Fundamental for growth

But today, millions of young children will spend their earliest moments starved of the love, good food, protection and play their brains so desperately need. The lack of stimulation, security and nurturing care, which can inhibit neural connections, is no fault of the child and often no fault of the parent or caregiver. Far from it. In fact, it’s a societal problem. There is far too little awareness of and appreciation for the simple elements of early childhood development that are absolutely fundamental for growth, not only for individual children and their families, but for entire economies. Moreover, we haven’t yet fully grasped the potential cost of inaction for generations to come.


Investing in early childhood development is one of the most cost-effective ways of increasing human capital. Inhibited growth in young children can lead to lower educational attainment, lower adult earnings and chronic disease. One study showed that disadvantaged children who received support from early childhood development programmes earned 25% more as adults than disadvantaged children with no support – earning as much as their more advantaged peers.

One solution is to give new and expectant mothers and fathers the knowledge, opportunities and time they need to be the parents they can be. The private sector must invest in its workforce now to ensure that the next generation of workers is equipped with the skills and brain capacity needed for employment. Moreover, by prioritizing financial investment in programmes that support early childhood development, the private sector will ensure the future of its workforce.

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Time to act on the science

Another solution is to invest in the most excluded and most vulnerable families to give them the support they need to provide children with protection, nurturing care and enriching environments, helping them break out of inter-generational cycles of poverty and deprivation. Supporting the most vulnerable parents and caregivers can come at a relatively small cost – from as little as 50 cents per capita per year when parenting care programmes are included in existing health services.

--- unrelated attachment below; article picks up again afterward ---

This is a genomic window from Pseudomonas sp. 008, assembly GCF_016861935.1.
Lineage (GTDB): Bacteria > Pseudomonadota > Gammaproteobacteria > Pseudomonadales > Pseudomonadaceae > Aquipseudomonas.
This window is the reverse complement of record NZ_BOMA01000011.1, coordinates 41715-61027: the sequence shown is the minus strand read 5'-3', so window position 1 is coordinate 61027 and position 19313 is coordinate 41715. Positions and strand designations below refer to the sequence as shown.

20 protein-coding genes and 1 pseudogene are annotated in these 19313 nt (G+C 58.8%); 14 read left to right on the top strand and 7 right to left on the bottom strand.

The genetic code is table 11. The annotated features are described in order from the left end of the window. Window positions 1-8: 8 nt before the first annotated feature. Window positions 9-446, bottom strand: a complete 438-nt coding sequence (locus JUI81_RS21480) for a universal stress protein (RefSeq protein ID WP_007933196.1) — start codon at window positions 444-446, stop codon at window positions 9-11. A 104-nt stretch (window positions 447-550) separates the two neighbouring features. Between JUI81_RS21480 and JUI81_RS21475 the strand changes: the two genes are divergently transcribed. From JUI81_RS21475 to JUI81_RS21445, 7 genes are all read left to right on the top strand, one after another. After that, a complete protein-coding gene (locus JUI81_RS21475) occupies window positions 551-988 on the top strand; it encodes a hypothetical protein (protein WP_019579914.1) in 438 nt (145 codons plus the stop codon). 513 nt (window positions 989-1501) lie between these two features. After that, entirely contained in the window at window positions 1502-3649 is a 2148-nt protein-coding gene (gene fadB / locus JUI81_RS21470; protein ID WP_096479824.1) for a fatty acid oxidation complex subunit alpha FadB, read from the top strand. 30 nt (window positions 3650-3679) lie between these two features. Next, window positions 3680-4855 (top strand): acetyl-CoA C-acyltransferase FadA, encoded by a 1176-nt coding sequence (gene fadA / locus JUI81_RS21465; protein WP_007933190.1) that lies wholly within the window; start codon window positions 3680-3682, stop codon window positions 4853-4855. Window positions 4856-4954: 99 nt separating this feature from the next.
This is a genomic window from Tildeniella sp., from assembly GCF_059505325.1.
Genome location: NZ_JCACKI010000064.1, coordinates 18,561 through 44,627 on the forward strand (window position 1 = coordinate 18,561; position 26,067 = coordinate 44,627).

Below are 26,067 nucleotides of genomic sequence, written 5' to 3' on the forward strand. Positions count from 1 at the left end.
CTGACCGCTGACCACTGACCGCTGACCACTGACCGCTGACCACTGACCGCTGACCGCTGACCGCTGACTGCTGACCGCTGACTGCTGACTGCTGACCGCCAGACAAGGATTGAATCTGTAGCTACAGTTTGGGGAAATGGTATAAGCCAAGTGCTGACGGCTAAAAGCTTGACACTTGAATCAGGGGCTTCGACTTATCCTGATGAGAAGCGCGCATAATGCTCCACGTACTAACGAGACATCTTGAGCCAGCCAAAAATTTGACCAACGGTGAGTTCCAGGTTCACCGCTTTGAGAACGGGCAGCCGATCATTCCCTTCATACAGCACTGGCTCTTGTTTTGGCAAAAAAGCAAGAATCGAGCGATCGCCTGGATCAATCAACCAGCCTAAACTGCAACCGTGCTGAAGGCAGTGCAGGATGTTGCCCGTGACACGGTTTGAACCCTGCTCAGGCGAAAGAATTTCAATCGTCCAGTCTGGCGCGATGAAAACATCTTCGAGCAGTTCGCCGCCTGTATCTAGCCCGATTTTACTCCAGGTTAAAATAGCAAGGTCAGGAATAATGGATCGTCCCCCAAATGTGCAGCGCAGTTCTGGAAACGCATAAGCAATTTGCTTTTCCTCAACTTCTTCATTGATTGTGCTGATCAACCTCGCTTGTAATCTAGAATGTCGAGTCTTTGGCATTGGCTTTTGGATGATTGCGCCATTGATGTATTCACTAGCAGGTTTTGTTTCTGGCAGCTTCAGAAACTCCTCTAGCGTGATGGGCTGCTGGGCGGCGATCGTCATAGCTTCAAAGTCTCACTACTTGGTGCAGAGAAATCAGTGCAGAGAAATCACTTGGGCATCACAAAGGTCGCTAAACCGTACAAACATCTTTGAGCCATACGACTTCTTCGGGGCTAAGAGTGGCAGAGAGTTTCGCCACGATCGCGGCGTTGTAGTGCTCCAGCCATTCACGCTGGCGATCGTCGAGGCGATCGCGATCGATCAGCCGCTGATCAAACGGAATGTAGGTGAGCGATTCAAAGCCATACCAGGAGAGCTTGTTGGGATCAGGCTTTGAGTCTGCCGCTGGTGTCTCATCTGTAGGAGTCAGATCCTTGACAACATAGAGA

During the time it will take you to read this article, a nurtured young child’s brain could have made 600,000 neural connections.

An early childhood movement is needed now. Governments and the private sector must invest in policies that support parents and give them the resources and time they need to love, nurture and protect their young children. We need investment in parenting care programmes. And finally, we need parents to understand they have a right to the time and knowledge they need to raise happy, healthy, creative children.

We know now, more than ever before, that there are ways to give the brains of every baby born the chance to develop to their optimal capability, to give every child the opportunity of reaching their full cognitive, emotional and linguistic potential. It is time to act on the science and enhance the lives and futures of generations to come.

Shakira is at the Annual Meeting in Davos to receive the 2017 Crystal Award for her leadership in advancing early childhood education.